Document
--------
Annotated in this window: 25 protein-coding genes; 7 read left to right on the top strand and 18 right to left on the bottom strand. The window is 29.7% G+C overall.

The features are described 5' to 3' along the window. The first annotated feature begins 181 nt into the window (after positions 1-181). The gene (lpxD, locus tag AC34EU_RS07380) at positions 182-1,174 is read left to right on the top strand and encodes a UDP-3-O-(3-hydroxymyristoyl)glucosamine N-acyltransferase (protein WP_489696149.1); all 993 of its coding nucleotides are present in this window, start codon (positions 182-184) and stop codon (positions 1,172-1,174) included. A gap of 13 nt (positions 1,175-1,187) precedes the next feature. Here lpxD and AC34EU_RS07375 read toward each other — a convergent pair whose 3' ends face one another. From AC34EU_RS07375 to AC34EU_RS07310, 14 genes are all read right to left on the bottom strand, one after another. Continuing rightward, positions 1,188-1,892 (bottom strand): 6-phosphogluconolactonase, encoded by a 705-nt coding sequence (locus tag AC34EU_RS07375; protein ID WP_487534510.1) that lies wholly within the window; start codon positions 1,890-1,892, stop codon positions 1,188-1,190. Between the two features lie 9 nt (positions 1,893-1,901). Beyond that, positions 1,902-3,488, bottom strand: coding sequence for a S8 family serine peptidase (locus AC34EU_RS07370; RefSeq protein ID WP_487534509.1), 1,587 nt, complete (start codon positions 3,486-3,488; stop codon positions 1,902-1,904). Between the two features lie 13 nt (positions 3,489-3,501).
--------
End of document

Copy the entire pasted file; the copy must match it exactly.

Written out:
Annotated in this window: 25 protein-coding genes; 7 read left to right on the top strand and 18 right to left on the bottom strand. The window is 29.7% G+C overall.

The features are described 5' to 3' along the window. The first annotated feature begins 181 nt into the window (after positions 1-181). The gene (lpxD, locus tag AC34EU_RS07380) at positions 182-1,174 is read left to right on the top strand and encodes a UDP-3-O-(3-hydroxymyristoyl)glucosamine N-acyltransferase (protein WP_489696149.1); all 993 of its coding nucleotides are present in this window, start codon (positions 182-184) and stop codon (positions 1,172-1,174) included. A gap of 13 nt (positions 1,175-1,187) precedes the next feature. Here lpxD and AC34EU_RS07375 read toward each other — a convergent pair whose 3' ends face one another. From AC34EU_RS07375 to AC34EU_RS07310, 14 genes are all read right to left on the bottom strand, one after another. Continuing rightward, positions 1,188-1,892 (bottom strand): 6-phosphogluconolactonase, encoded by a 705-nt coding sequence (locus tag AC34EU_RS07375; protein ID WP_487534510.1) that lies wholly within the window; start codon positions 1,890-1,892, stop codon positions 1,188-1,190. Between the two features lie 9 nt (positions 1,893-1,901). Beyond that, positions 1,902-3,488, bottom strand: coding sequence for a S8 family serine peptidase (locus AC34EU_RS07370; RefSeq protein ID WP_487534509.1), 1,587 nt, complete (start codon positions 3,486-3,488; stop codon positions 1,902-1,904). Between the two features lie 13 nt (positions 3,489-3,501).